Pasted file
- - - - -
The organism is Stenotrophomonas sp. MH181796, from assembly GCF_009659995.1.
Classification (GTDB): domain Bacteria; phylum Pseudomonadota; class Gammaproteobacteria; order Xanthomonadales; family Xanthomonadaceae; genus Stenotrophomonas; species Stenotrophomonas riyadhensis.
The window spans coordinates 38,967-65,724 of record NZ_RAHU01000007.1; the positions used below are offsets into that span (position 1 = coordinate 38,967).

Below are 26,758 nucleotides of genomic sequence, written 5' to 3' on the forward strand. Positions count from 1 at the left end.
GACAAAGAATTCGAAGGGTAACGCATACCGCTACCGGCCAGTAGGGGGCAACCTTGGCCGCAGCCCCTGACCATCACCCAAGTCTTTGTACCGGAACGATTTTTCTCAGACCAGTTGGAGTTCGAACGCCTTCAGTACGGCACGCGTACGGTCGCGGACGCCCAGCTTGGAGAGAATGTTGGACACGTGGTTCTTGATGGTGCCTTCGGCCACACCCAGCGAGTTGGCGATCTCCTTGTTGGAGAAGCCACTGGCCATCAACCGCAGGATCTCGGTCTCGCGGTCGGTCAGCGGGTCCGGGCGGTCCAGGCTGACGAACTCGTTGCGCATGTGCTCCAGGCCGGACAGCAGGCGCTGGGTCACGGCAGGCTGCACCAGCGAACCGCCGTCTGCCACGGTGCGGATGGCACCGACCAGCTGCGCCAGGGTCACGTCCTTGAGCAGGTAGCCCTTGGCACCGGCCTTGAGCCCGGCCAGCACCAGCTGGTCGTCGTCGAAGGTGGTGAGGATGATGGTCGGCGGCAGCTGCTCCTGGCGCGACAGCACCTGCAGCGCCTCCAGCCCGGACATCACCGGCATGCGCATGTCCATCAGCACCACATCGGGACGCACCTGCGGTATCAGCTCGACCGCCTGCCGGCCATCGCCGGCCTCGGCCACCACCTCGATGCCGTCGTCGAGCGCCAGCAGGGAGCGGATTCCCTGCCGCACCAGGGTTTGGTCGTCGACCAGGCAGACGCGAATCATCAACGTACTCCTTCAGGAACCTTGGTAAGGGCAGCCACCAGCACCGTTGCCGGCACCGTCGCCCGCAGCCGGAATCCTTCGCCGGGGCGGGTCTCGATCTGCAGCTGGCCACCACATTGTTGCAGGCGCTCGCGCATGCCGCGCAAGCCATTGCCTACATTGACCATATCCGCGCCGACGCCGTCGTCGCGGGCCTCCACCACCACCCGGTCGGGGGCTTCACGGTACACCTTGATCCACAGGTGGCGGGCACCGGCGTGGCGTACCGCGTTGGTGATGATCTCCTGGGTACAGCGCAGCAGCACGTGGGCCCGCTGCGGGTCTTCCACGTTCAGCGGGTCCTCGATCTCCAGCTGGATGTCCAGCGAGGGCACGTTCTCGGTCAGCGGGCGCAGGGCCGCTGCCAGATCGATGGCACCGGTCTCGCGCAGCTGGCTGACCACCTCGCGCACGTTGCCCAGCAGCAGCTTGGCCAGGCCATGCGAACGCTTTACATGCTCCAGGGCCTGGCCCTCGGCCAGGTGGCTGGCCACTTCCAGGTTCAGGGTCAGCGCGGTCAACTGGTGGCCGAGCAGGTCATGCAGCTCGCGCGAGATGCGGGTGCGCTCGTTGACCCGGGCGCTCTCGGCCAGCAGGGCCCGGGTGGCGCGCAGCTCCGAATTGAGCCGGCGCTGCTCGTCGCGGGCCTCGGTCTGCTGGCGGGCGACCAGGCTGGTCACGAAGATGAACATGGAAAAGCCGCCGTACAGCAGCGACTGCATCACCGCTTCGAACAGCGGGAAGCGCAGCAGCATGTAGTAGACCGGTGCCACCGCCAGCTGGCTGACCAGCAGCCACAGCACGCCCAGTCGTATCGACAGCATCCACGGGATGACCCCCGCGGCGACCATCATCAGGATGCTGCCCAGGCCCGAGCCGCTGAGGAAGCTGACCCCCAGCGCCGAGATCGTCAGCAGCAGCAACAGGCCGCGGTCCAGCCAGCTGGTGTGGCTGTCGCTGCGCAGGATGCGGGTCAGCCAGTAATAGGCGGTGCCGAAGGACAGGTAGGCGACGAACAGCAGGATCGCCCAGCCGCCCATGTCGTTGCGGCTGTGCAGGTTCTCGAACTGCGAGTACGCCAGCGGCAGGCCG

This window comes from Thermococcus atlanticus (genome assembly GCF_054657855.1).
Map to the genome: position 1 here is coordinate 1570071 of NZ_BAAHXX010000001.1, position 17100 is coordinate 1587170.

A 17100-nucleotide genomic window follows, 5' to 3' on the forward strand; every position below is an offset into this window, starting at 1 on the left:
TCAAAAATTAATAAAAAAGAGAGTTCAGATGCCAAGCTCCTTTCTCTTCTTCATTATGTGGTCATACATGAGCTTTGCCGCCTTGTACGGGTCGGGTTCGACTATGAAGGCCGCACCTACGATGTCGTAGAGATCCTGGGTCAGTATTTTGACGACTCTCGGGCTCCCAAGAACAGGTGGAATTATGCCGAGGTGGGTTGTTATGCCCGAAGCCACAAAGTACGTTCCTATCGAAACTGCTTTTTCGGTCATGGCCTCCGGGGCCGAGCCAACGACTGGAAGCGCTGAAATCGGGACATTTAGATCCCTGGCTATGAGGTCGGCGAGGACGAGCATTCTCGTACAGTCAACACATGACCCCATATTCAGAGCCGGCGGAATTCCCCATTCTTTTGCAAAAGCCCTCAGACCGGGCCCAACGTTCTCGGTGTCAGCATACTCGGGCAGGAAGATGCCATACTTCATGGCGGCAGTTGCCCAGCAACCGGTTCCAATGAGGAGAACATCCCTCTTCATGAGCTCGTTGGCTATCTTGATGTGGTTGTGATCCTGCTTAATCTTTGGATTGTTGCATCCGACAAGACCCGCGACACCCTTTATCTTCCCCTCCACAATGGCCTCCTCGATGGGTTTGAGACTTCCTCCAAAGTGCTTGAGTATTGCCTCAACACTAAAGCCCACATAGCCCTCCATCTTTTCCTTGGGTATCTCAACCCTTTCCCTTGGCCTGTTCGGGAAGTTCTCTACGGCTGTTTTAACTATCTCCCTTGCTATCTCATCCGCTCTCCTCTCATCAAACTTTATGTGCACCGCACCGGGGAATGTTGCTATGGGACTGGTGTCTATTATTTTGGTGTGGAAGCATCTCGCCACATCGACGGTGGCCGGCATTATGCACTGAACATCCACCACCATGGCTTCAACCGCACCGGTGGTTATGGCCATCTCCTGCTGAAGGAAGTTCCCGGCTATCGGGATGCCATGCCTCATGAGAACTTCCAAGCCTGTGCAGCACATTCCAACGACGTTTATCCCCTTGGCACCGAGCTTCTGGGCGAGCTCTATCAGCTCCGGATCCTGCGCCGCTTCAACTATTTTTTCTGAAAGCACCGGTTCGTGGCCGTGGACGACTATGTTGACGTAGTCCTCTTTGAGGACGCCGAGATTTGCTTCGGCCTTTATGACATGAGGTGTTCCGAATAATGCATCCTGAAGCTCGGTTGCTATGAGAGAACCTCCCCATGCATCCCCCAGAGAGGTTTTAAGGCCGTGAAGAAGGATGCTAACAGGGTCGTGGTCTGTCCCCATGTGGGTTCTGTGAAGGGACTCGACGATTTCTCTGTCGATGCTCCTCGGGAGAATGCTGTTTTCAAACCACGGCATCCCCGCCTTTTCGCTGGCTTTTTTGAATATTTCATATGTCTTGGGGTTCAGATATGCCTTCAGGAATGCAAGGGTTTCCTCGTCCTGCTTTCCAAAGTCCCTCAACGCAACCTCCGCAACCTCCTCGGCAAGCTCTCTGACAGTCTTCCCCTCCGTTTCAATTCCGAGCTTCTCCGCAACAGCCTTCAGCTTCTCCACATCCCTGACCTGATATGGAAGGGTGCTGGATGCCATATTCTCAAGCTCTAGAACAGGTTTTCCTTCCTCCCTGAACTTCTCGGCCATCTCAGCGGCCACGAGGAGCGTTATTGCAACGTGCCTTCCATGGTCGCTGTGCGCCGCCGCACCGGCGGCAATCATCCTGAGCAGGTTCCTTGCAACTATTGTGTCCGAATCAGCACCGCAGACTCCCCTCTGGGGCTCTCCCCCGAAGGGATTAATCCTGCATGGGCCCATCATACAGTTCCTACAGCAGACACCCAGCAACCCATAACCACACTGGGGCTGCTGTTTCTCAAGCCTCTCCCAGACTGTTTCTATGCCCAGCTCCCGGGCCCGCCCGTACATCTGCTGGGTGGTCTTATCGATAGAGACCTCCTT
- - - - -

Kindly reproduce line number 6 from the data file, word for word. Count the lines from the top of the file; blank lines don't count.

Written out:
This window comes from Thermococcus atlanticus (genome assembly GCF_054657855.1).